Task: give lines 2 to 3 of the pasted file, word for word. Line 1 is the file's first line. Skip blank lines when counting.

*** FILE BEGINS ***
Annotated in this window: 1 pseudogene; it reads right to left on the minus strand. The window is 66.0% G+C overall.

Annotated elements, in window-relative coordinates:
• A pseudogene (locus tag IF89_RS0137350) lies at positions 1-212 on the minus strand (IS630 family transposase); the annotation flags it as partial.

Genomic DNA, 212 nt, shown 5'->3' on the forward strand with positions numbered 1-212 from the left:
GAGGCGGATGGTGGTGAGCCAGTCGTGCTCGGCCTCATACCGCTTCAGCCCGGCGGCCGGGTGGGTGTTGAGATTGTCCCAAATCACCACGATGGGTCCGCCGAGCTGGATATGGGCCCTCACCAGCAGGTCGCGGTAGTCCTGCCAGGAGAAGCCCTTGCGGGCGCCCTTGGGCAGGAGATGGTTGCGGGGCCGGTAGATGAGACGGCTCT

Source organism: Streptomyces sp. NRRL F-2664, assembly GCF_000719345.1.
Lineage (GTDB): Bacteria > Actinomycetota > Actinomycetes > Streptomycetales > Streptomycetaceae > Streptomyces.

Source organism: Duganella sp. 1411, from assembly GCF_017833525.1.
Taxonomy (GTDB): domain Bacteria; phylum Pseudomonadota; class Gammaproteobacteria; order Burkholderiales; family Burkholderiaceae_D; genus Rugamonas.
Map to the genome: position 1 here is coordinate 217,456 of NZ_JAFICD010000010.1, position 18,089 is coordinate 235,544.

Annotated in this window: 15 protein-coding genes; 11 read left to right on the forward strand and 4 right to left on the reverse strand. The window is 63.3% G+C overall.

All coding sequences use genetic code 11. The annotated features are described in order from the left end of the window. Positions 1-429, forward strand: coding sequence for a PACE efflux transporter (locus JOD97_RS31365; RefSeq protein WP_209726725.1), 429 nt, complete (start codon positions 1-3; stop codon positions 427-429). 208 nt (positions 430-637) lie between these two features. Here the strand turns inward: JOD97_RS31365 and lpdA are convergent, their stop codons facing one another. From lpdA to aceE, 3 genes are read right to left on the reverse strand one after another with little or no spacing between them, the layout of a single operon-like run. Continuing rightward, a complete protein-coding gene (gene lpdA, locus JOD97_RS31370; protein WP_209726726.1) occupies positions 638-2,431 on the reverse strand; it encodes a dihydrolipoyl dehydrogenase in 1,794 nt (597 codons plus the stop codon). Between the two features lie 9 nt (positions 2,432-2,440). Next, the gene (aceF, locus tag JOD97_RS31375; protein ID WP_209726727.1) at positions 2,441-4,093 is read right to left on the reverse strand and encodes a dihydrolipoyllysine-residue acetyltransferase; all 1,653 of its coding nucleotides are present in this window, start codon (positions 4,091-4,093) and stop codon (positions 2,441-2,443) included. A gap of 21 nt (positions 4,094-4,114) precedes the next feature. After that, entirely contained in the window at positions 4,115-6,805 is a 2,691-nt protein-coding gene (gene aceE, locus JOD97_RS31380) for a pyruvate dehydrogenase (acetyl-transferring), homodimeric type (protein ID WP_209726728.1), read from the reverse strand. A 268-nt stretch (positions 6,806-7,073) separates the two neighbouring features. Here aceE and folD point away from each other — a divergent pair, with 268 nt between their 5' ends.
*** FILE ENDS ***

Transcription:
Annotated elements, in window-relative coordinates:
• A pseudogene (locus tag IF89_RS0137350) lies at positions 1-212 on the minus strand (IS630 family transposase); the annotation flags it as partial.